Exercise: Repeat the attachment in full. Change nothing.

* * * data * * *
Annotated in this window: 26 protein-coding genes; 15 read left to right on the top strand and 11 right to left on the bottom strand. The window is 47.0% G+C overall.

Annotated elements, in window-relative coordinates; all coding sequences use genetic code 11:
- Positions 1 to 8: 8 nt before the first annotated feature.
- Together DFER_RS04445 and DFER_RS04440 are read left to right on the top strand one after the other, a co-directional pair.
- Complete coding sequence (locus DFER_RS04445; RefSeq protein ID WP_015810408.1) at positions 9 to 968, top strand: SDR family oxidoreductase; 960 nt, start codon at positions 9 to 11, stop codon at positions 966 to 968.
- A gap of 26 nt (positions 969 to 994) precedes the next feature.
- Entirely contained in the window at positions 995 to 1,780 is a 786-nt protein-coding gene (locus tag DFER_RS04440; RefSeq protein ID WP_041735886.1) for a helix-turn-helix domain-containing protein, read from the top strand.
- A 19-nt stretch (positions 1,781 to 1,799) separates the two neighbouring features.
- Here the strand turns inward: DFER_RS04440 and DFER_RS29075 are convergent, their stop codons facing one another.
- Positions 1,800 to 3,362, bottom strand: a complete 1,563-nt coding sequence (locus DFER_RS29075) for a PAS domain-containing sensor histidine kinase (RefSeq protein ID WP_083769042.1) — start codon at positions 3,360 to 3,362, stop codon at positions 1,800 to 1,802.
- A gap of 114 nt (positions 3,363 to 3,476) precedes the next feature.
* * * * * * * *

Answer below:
Annotated in this window: 26 protein-coding genes; 15 read left to right on the top strand and 11 right to left on the bottom strand. The window is 47.0% G+C overall.

Annotated elements, in window-relative coordinates; all coding sequences use genetic code 11:
- Positions 1 to 8: 8 nt before the first annotated feature.
- Together DFER_RS04445 and DFER_RS04440 are read left to right on the top strand one after the other, a co-directional pair.
- Complete coding sequence (locus DFER_RS04445; RefSeq protein ID WP_015810408.1) at positions 9 to 968, top strand: SDR family oxidoreductase; 960 nt, start codon at positions 9 to 11, stop codon at positions 966 to 968.
- A gap of 26 nt (positions 969 to 994) precedes the next feature.
- Entirely contained in the window at positions 995 to 1,780 is a 786-nt protein-coding gene (locus tag DFER_RS04440; RefSeq protein ID WP_041735886.1) for a helix-turn-helix domain-containing protein, read from the top strand.
- A 19-nt stretch (positions 1,781 to 1,799) separates the two neighbouring features.
- Here the strand turns inward: DFER_RS04440 and DFER_RS29075 are convergent, their stop codons facing one another.
- Positions 1,800 to 3,362, bottom strand: a complete 1,563-nt coding sequence (locus DFER_RS29075) for a PAS domain-containing sensor histidine kinase (RefSeq protein ID WP_083769042.1) — start codon at positions 3,360 to 3,362, stop codon at positions 1,800 to 1,802.
- A gap of 114 nt (positions 3,363 to 3,476) precedes the next feature.